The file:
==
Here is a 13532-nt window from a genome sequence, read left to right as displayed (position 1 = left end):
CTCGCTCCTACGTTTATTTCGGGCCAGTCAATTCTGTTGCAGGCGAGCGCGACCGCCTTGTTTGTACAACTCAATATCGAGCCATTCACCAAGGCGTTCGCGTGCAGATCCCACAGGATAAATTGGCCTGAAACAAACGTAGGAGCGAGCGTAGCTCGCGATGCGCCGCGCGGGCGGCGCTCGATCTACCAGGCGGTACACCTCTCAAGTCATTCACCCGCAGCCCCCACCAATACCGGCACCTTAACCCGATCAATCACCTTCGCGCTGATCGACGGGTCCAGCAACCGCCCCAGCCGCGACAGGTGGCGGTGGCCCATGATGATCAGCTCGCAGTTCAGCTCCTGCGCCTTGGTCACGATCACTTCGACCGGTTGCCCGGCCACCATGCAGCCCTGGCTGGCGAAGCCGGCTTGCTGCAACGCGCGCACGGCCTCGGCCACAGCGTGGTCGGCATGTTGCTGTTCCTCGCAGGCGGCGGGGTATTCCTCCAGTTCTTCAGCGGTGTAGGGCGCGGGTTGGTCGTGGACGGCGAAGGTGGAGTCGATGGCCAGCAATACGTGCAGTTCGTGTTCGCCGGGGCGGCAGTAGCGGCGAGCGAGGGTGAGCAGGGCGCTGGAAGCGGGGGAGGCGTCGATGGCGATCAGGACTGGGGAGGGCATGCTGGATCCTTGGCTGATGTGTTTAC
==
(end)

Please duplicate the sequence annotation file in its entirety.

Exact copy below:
Here is a 13532-nt window from a genome sequence, read left to right as displayed (position 1 = left end):
CTCGCTCCTACGTTTATTTCGGGCCAGTCAATTCTGTTGCAGGCGAGCGCGACCGCCTTGTTTGTACAACTCAATATCGAGCCATTCACCAAGGCGTTCGCGTGCAGATCCCACAGGATAAATTGGCCTGAAACAAACGTAGGAGCGAGCGTAGCTCGCGATGCGCCGCGCGGGCGGCGCTCGATCTACCAGGCGGTACACCTCTCAAGTCATTCACCCGCAGCCCCCACCAATACCGGCACCTTAACCCGATCAATCACCTTCGCGCTGATCGACGGGTCCAGCAACCGCCCCAGCCGCGACAGGTGGCGGTGGCCCATGATGATCAGCTCGCAGTTCAGCTCCTGCGCCTTGGTCACGATCACTTCGACCGGTTGCCCGGCCACCATGCAGCCCTGGCTGGCGAAGCCGGCTTGCTGCAACGCGCGCACGGCCTCGGCCACAGCGTGGTCGGCATGTTGCTGTTCCTCGCAGGCGGCGGGGTATTCCTCCAGTTCTTCAGCGGTGTAGGGCGCGGGTTGGTCGTGGACGGCGAAGGTGGAGTCGATGGCCAGCAATACGTGCAGTTCGTGTTCGCCGGGGCGGCAGTAGCGGCGAGCGAGGGTGAGCAGGGCGCTGGAAGCGGGGGAGGCGTCGATGGCGATCAGGACTGGGGAGGGCATGCTGGATCCTTGGCTGATGTGTTTAC